DAN MCDONALD: Chris Chiozza was a huge piece to Florida's puzzle this year averaging roughly 11 points, six assists and four rebounds per game along with being the team's leader. As a junior, he played a huge role in helping the Gators surprisingly make a run to the Elite Eight. As he departs, though, Florida has a five-star point guard coming to Gainesville to replace him in Andrew Nembhard. The No. 16 overall player in the 2018 class is a true facilitator that will make others around him better, but he's also plenty capable as a scorer himself. He'll be an instant impact player for Mike White.
KRYSTEN PEEK: Troy Brown is leaving Oregon and not a lot of people are surprised by that. Fans knew coming in he was a five-star guard who was most likely going to be a one-and-done player. What's exciting is the player coming in to replace him might be contributing much more to the Ducks than Brown did this year. Five-star Louis King has been out most of his high school senior year due to a meniscus tear in his knee. However, what we saw from Lou last summer was a wing who could knock down the three with ease and play a little bit of the two-guard position when needed. He's long, athletic and runs extremely well in transition. With the addition of Will Richardson, Bol Bol and possibly Brandon Williams, Oregon might be the team to beat in the West next year.
3. Which big-name player considering the NBA should return to college for another year?
ERIC BOSSI: My answer here may come off as talking out of both sides of my mouth, because, well, I am to a certain extent. I've probably been the biggest proponent of Missouri freshman big man Jontay Porter testing the NBA Draft waters and from the conversations I've had with NBA decision-makers, there's a very good chance that he would be selected in the latter part of the first round. NBA guys like his size, his defensive numbers, the way he rebounds and his potential as a five-man who can stretch defenses from the perimeter. However, Porter isn't a big-time athlete and given that he won't turn 19 until November he would most likely be the youngest American in the draft should he stay in. Another year at Missouri to keep working on his body and play a bigger role on offense could transform him from a fringe first-rounder to a lottery pick.
COREY EVANS: Let me change the wording of this question with who should have returned to college but already decided to hire an agent, as Trevon Duval would have been better off using another year of development under the tutelage of Coach K to better his standing within NBA personnel’s eyes. The top-ranked point guard prospect in the 2017 class found better footing as the season went on in Durham but still, if you cannot make shots, or at least provide for a threat from 15-feet and out, your value at the highest levels of basketball is going to be undermined severely. Duval kicked the season off by making five of his first 32 perimeter attempts and completed the year shooting 29 percent from 20-feet and out. I get it with Duval; here you have an explosive point guard, standing 6-foot-3 with a plus-5 wingspan, quick-twitch abilities, and a good head on his shoulders. However, too many times opposing defenses didn’t even guard Duval in the half-court setting, denying usually open driving lanes for Grayson Allen and Gary Trent, or doubling the post on Marvin Bagley and Wendell Carter. Duval is dynamic off the ball screen but at the NBA level, defenses will simply go under each pick set and eradicate Duval’s primary strength. Another year at Duke would have given Duval another chance to improve his efficiency and strengthen his chances going in the first round of the NBA Draft.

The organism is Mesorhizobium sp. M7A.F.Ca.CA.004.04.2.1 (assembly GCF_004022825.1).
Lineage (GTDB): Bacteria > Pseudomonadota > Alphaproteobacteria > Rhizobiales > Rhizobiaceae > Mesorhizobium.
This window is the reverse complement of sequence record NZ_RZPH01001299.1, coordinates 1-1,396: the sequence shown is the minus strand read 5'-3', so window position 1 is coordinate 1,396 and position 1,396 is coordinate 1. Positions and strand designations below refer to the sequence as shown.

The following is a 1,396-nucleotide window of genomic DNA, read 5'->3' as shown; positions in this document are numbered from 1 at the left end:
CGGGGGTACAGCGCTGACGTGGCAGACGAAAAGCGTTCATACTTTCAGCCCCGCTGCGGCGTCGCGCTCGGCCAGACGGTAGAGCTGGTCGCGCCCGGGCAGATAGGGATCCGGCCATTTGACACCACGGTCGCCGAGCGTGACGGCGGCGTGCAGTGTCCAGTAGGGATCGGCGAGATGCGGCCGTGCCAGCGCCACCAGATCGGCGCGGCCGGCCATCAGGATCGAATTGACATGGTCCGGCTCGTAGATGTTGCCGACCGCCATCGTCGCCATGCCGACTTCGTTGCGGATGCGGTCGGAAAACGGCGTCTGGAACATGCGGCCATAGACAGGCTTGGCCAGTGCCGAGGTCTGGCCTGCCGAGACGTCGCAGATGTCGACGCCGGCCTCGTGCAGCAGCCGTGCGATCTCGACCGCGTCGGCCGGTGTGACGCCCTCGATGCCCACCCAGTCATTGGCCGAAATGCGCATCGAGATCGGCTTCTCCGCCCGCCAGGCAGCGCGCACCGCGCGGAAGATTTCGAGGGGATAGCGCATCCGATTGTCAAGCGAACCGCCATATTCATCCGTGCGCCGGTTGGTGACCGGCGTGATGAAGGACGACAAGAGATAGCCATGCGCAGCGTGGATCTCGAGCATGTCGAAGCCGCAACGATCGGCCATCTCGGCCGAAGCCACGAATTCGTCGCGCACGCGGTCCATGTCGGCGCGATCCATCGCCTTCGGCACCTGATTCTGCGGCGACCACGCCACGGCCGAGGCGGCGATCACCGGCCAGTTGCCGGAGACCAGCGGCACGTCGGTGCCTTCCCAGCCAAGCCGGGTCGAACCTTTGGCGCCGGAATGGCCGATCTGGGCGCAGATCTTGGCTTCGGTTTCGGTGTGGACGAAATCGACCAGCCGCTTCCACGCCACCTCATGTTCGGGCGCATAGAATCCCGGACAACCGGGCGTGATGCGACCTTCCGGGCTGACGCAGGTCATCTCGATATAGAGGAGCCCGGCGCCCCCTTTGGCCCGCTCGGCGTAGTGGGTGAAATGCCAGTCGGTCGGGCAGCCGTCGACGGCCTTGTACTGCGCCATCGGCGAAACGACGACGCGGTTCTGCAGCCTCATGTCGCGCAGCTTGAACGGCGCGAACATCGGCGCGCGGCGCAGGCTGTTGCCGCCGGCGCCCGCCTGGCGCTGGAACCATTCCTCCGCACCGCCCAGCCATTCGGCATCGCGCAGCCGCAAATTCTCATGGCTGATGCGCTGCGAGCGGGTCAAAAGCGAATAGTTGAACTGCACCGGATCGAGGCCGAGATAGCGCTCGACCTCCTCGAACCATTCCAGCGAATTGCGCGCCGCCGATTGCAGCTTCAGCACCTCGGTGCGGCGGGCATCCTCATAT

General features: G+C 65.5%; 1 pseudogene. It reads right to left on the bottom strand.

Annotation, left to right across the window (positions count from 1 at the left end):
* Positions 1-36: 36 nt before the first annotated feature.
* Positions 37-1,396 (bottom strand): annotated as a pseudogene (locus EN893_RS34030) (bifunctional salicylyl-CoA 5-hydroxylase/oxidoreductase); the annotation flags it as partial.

DAN MCDONALD: Josh Okogie from Georgia Tech should really consider coming back for one more year. With one more year to work on his game with some more help on the perimeter at his disposal with five-star guard Mike Devoe coming in, Okogie could have a really good year and make his way comfortably into the first round. Word I'm getting right now is he could sneak into the first round this year if things go really well for him over the next month or so, but next year he could work his way closer to a lottery pick with a strong junior season.
KRYSTEN PEEK: There were a lot of people scratching their heads when LiAngelo Ball decided to declare for the draft. Maybe not so much as a head scratcher but more of an eye roll in the "Here we go again with the LaVar show" kind of reaction. I know the way the NBA is shifting, it's a shooter-friendly league and we all know that all three Ball brothers like to let it fly. But when you look at the competition he and his little brother LaMelo have had overseas, it just doesn't seem like enough. I don't even think he should have left UCLA let alone chose to play ball overseas in Lithuania. This draft class is too strong and I just don't see a spot for him on any NBA roster this year.